Early in his career, Crannell had worked for three years under restaurant mogul Joachim Splichal, as Sous Chef at Patina and Pinot Blanc, as well as Chef du Cuisine of Patina catering. Crannell then moved to a Sous Chef position at the Mondrian's Asia de Cuba, before taking over the kitchens at Jazz Spot in Los Feliz. The chef also worked at Water Grill for two-and-a-half years, serving as the Executive Sous Chef to Michael Cimarusti. In the middle of 2004, he became the Chef de Cuisine at Casa Del Mar's Oceanfront Restaurant in Santa Monica, replacing Quinn Hatfield. Crannell didn't last long at Casa del Mar though, and by September 2004, he was the Chef de Cuisine at Christian Shaffer and Jeff Osaka's now-defunct Chloe in Playa del Rey. In August of 2005, Crannell had moved again, this time to The Tower Bar at the Argyle Hotel (where he worked with pastry chef Miho Travi). A couple months later, Crannell would be out again, replaced by Piero Morovich of Ammo fame. After Tower Bar, Crannell's history becomes hazy, and it's unclear what the chef was up to in between his departure from the Argyle and his start at La Botte.

Thus, as we've seen, the road to La Botte has been a long and turbulent one. What does the future hold for De Lorenzo? He mentioned that he was working on a pizza concept, a retooling of his stillborn Corso Italia Pizza idea from 2008 I imagine. Time will tell whether or not that comes to fruition, as I'm sure that La Botte is not the last we've heard from De Lorenzo.

La Botte Interior
"La Botte" translates to "wine cask," and the restaurant certainly takes its name to heart--the 50-seat dining room makes heavy use of wine barrels. The floor is pieced together from old wine staves, as are the walls, and I'm pretty sure that our table was even constructed from a used barrel. The centerpiece of the room is, of course, the wine rack, which wraps itself around two walls, holding hundreds of precious bottles.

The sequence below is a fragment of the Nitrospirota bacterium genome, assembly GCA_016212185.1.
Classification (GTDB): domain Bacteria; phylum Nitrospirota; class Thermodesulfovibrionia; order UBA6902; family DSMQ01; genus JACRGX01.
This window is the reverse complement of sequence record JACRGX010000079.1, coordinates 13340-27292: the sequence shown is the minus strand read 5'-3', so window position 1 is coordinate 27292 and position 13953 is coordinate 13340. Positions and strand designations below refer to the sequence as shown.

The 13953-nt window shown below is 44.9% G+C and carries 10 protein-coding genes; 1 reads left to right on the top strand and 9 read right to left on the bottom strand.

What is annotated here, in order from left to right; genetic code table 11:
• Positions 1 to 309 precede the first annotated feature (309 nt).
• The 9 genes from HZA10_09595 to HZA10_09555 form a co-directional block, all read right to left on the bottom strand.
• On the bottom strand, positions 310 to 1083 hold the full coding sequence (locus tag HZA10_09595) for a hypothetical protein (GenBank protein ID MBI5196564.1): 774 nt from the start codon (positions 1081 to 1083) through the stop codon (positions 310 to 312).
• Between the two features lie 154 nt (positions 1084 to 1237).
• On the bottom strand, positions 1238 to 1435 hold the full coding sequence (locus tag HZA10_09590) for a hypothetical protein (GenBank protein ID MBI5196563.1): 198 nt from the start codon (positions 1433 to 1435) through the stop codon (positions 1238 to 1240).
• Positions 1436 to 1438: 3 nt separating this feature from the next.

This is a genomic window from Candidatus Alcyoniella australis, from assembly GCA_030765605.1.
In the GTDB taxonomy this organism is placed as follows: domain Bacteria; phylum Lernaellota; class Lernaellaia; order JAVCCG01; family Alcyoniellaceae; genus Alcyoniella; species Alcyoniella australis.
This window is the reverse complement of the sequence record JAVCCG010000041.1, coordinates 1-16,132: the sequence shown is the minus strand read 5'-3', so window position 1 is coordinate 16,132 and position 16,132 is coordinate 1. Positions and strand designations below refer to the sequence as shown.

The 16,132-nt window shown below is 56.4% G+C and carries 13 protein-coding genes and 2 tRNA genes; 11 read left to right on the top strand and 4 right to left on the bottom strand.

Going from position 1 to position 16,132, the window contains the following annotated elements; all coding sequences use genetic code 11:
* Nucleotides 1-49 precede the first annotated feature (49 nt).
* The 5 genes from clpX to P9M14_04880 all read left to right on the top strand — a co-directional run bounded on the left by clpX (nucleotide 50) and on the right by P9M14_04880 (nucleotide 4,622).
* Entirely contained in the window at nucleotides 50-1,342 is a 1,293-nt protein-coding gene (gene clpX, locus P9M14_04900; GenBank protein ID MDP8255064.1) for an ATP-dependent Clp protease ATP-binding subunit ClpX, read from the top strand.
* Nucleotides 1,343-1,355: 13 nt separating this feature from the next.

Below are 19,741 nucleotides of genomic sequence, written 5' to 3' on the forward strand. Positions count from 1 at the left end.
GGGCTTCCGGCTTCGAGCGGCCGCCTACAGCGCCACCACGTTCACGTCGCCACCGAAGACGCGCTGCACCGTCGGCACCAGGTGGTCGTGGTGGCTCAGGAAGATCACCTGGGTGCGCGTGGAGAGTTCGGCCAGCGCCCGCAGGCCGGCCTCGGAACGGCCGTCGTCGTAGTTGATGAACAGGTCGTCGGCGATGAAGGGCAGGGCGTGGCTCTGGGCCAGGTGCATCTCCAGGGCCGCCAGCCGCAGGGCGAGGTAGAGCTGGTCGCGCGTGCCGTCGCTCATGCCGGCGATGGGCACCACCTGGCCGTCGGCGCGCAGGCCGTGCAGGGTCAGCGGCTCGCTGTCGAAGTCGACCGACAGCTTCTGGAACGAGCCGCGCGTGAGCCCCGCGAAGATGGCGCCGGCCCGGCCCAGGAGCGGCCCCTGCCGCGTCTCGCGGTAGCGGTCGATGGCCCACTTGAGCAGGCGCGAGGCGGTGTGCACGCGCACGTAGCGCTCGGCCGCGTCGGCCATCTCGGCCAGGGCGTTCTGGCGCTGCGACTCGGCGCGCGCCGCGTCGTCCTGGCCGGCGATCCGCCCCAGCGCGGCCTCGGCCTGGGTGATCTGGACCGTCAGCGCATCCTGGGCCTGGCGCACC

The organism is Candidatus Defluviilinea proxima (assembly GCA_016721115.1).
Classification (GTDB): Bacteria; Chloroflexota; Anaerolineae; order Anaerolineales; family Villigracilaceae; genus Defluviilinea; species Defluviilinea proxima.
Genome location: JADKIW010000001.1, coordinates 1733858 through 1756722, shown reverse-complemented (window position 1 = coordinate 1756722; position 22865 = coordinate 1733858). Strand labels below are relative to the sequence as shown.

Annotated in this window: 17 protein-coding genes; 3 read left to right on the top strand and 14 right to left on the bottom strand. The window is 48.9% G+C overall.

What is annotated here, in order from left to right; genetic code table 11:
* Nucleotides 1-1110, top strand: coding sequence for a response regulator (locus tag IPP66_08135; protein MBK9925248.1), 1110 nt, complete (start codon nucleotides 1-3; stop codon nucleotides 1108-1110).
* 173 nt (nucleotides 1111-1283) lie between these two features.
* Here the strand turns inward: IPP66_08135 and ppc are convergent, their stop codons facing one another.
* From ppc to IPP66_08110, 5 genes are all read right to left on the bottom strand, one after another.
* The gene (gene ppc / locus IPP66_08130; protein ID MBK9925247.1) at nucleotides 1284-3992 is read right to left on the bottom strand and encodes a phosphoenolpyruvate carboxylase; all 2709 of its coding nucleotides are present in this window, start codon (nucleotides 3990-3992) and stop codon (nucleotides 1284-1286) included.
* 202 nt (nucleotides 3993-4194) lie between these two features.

La Botte Menu La Botte Menu
As De Lorenzo comes from Veneto, and Muré from Sicily, La Botte's menu can be described as Northern Italian with a Sicilian flair. Click for larger versions.

Wine List Prosecco Jeio - Bisol (Veneto)
Above, we see the brief wines by the glass list; click for a larger version. Wanting to keep things simple, we ended up going for a bottle of the Bisol Prosecco di Valdobbiadene Brut Desiderio Jeio [$28], a typical example of Prosecco. There are, naturally, much more impressive vinos here if you care to peruse the entire list, which is dominated by Italian producers; your Gaja's, your Sassicaia's, your Tignanello's--they're all here. La Botte has been somewhat infamous for not allowing outside wine, but it appears that they've loosened the policy a bit, as corkage is clearly stated as $20 per bottle (however, with a one bottle limit). Note that there is no bar, just beer and wine.

Bread
Three types of bread were presented: a fantastic, soft, savory caramelized onion bread, a straightforward ciabatta, and what I believe was an olive focaccia. La Botte's notorious for serving bread senza olive oil or butter, but I didn't find that to be a problem.

Prosciutto d'Anatra
Prosciutto d'Anatra [$18.00]
We started with one of La Botte's best-known dishes: a plate of house-cured duck breast, sliced thin in a carpaccio style, then drizzled with a mild Gorgonzola dressing. The duck prosciutto has an interesting story: northern Italy was home to a large Jewish population; as they shunned pork, a version of the ham was created using duck as the protein. The prosciutto itself was tasty enough, but when paired with the tang of Gorgonzola, the whole amalgam was a bit too aggressive for me. However, throwing the bitter greens into the equation helped greatly in balancing things out, making for an overall enjoyable experience.

Carpaccio di Branzino e Ricci di Mare
Carpaccio di Branzino e Ricci di Mare [$18.00]